The following is a statement from J. Martin Tucker, MD, FACOG, president of the American College of Obstetricians and Gynecologists (ACOG), and Edward Morris, MD, president of the Royal College of Obstetricians & Gynaecologists, on the unfolding situation in Afghanistan.
“We are deeply concerned about the unfolding situation in Afghanistan and the immediate threat posed to the rights, safety, and ability to access health care for all Afghans, especially women and girls and those who are LGBTQ+. As medical organizations, we fully support the World Health Organization’s call to ensure people can continue to access health care during this turbulent time.
“Against the backdrop of the ongoing COVID-19 pandemic, it is vital that health care staff have the support and freedom to continue treating those in need, including those in need of gynecologic and obstetric care, without fear of reprisal or harm. The country’s instability creates huge implications for the safe provision of health care, and it is critical that aid agencies continue to be granted the ability to provide humanitarian assistance uninterrupted.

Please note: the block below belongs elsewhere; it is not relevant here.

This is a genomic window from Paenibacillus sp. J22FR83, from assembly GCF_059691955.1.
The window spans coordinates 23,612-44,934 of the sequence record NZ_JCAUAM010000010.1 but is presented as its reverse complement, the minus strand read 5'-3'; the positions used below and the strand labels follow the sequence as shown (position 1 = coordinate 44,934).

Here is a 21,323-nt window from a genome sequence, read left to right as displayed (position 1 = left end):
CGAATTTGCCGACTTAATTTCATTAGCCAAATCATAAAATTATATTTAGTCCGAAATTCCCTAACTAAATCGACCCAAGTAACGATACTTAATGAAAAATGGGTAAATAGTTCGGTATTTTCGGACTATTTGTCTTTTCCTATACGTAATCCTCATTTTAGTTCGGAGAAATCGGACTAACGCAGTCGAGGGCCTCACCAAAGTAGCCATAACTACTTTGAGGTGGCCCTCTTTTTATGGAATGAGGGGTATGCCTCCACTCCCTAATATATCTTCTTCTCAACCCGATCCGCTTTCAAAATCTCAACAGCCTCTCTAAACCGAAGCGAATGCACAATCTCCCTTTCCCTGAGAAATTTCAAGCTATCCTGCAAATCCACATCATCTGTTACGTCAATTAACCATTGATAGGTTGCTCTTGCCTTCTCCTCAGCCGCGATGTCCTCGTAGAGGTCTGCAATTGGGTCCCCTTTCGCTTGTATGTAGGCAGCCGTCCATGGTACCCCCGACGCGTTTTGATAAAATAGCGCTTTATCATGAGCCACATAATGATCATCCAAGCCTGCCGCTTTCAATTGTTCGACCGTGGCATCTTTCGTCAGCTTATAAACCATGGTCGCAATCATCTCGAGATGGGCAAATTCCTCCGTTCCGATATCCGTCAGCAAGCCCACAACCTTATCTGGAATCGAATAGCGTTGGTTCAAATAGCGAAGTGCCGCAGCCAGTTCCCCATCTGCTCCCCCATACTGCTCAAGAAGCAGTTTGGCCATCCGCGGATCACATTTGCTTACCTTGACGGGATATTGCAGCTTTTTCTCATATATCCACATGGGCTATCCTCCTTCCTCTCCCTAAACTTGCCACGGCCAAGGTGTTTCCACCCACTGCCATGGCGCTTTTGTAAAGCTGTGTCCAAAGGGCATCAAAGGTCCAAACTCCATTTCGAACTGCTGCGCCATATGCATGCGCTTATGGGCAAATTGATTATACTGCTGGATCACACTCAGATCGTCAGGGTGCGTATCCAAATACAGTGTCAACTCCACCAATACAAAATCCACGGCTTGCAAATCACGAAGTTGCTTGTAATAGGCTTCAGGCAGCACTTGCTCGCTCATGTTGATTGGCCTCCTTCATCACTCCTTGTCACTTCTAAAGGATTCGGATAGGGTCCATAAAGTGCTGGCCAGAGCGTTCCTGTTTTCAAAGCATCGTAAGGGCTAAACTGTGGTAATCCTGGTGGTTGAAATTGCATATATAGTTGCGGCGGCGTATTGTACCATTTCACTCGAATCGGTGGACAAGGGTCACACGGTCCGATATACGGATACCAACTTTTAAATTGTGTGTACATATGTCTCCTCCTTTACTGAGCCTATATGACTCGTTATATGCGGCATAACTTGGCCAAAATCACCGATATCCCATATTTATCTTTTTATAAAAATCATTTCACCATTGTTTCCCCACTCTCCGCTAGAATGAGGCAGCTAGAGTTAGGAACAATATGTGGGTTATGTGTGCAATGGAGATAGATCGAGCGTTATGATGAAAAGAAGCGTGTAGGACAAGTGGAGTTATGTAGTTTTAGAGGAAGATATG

“History tells us that women and girls and those who are LGBTQ+ in Afghanistan are now at greater risk of gender-based violence and they are at grave risk of having their education disrupted and sexual and reproductive rights violated. Over the past two decades, there has been significant progress made to gender and sexual equality in Afghanistan; it would be devastating to see these rights quashed.
“One particular area that improved considerably over the last 20 years is quality and safety with regard to maternity care. Maternal mortality rates, while still high in comparison to other parts of the world, have improved dramatically. In 2000, there were an estimated 1,450 maternal deaths per 100,000 births, which dropped to 638 per 100,000 in 2017. It is vitally important that the hard work carried out over the last two decades to reduce maternal and pregnancy-related deaths survive and transcend the transition in government, and that those who are pregnant receive the best care possible.
“We continue to encourage our own Fellows and members to support the health care needs and welfare of refugees by providing them with compassionate, patient-centered care that recognizes the impact of trauma on their lives and well-being.”